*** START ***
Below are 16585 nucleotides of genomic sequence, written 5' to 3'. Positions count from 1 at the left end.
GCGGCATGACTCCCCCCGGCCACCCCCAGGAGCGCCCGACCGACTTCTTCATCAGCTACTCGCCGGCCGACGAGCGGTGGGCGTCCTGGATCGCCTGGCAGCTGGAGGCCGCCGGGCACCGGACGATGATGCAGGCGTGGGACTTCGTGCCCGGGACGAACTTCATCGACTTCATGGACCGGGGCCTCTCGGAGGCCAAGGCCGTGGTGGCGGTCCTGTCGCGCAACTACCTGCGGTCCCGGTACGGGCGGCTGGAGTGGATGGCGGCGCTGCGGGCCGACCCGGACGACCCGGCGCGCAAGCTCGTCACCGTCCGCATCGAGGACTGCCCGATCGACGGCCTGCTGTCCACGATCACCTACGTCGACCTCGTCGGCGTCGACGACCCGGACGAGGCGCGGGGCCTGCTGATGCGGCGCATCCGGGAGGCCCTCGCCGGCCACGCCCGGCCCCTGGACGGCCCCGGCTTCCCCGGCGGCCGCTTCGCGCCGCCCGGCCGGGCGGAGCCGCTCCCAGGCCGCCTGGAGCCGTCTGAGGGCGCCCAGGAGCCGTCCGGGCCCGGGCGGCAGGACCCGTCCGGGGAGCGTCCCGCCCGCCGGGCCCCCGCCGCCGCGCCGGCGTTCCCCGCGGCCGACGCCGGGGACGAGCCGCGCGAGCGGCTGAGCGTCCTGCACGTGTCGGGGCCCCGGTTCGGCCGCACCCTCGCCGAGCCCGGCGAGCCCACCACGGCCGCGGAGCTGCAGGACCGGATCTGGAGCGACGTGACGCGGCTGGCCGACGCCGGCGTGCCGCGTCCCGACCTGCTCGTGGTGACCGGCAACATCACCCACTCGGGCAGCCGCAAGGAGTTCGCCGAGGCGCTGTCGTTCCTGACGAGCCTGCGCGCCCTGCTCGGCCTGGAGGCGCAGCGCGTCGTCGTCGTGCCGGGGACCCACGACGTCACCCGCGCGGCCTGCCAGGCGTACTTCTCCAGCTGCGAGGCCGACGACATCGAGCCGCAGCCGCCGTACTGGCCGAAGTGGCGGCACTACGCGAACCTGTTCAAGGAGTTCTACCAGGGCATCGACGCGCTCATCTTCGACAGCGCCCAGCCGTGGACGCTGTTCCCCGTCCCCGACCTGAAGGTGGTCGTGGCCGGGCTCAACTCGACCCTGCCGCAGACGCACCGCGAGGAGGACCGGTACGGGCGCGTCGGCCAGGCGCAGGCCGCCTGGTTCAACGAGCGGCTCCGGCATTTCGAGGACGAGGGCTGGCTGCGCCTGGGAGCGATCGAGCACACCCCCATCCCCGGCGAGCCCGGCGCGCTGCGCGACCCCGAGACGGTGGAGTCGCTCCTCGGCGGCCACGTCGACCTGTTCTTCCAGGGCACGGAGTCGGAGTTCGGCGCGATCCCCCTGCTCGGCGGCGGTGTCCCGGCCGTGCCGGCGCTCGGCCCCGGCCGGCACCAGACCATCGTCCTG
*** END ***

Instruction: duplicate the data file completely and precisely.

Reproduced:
Below are 16585 nucleotides of genomic sequence, written 5' to 3'. Positions count from 1 at the left end.
GCGGCATGACTCCCCCCGGCCACCCCCAGGAGCGCCCGACCGACTTCTTCATCAGCTACTCGCCGGCCGACGAGCGGTGGGCGTCCTGGATCGCCTGGCAGCTGGAGGCCGCCGGGCACCGGACGATGATGCAGGCGTGGGACTTCGTGCCCGGGACGAACTTCATCGACTTCATGGACCGGGGCCTCTCGGAGGCCAAGGCCGTGGTGGCGGTCCTGTCGCGCAACTACCTGCGGTCCCGGTACGGGCGGCTGGAGTGGATGGCGGCGCTGCGGGCCGACCCGGACGACCCGGCGCGCAAGCTCGTCACCGTCCGCATCGAGGACTGCCCGATCGACGGCCTGCTGTCCACGATCACCTACGTCGACCTCGTCGGCGTCGACGACCCGGACGAGGCGCGGGGCCTGCTGATGCGGCGCATCCGGGAGGCCCTCGCCGGCCACGCCCGGCCCCTGGACGGCCCCGGCTTCCCCGGCGGCCGCTTCGCGCCGCCCGGCCGGGCGGAGCCGCTCCCAGGCCGCCTGGAGCCGTCTGAGGGCGCCCAGGAGCCGTCCGGGCCCGGGCGGCAGGACCCGTCCGGGGAGCGTCCCGCCCGCCGGGCCCCCGCCGCCGCGCCGGCGTTCCCCGCGGCCGACGCCGGGGACGAGCCGCGCGAGCGGCTGAGCGTCCTGCACGTGTCGGGGCCCCGGTTCGGCCGCACCCTCGCCGAGCCCGGCGAGCCCACCACGGCCGCGGAGCTGCAGGACCGGATCTGGAGCGACGTGACGCGGCTGGCCGACGCCGGCGTGCCGCGTCCCGACCTGCTCGTGGTGACCGGCAACATCACCCACTCGGGCAGCCGCAAGGAGTTCGCCGAGGCGCTGTCGTTCCTGACGAGCCTGCGCGCCCTGCTCGGCCTGGAGGCGCAGCGCGTCGTCGTCGTGCCGGGGACCCACGACGTCACCCGCGCGGCCTGCCAGGCGTACTTCTCCAGCTGCGAGGCCGACGACATCGAGCCGCAGCCGCCGTACTGGCCGAAGTGGCGGCACTACGCGAACCTGTTCAAGGAGTTCTACCAGGGCATCGACGCGCTCATCTTCGACAGCGCCCAGCCGTGGACGCTGTTCCCCGTCCCCGACCTGAAGGTGGTCGTGGCCGGGCTCAACTCGACCCTGCCGCAGACGCACCGCGAGGAGGACCGGTACGGGCGCGTCGGCCAGGCGCAGGCCGCCTGGTTCAACGAGCGGCTCCGGCATTTCGAGGACGAGGGCTGGCTGCGCCTGGGAGCGATCGAGCACACCCCCATCCCCGGCGAGCCCGGCGCGCTGCGCGACCCCGAGACGGTGGAGTCGCTCCTCGGCGGCCACGTCGACCTGTTCTTCCAGGGCACGGAGTCGGAGTTCGGCGCGATCCCCCTGCTCGGCGGCGGTGTCCCGGCCGTGCCGGCGCTCGGCCCCGGCCGGCACCAGACCATCGTCCTG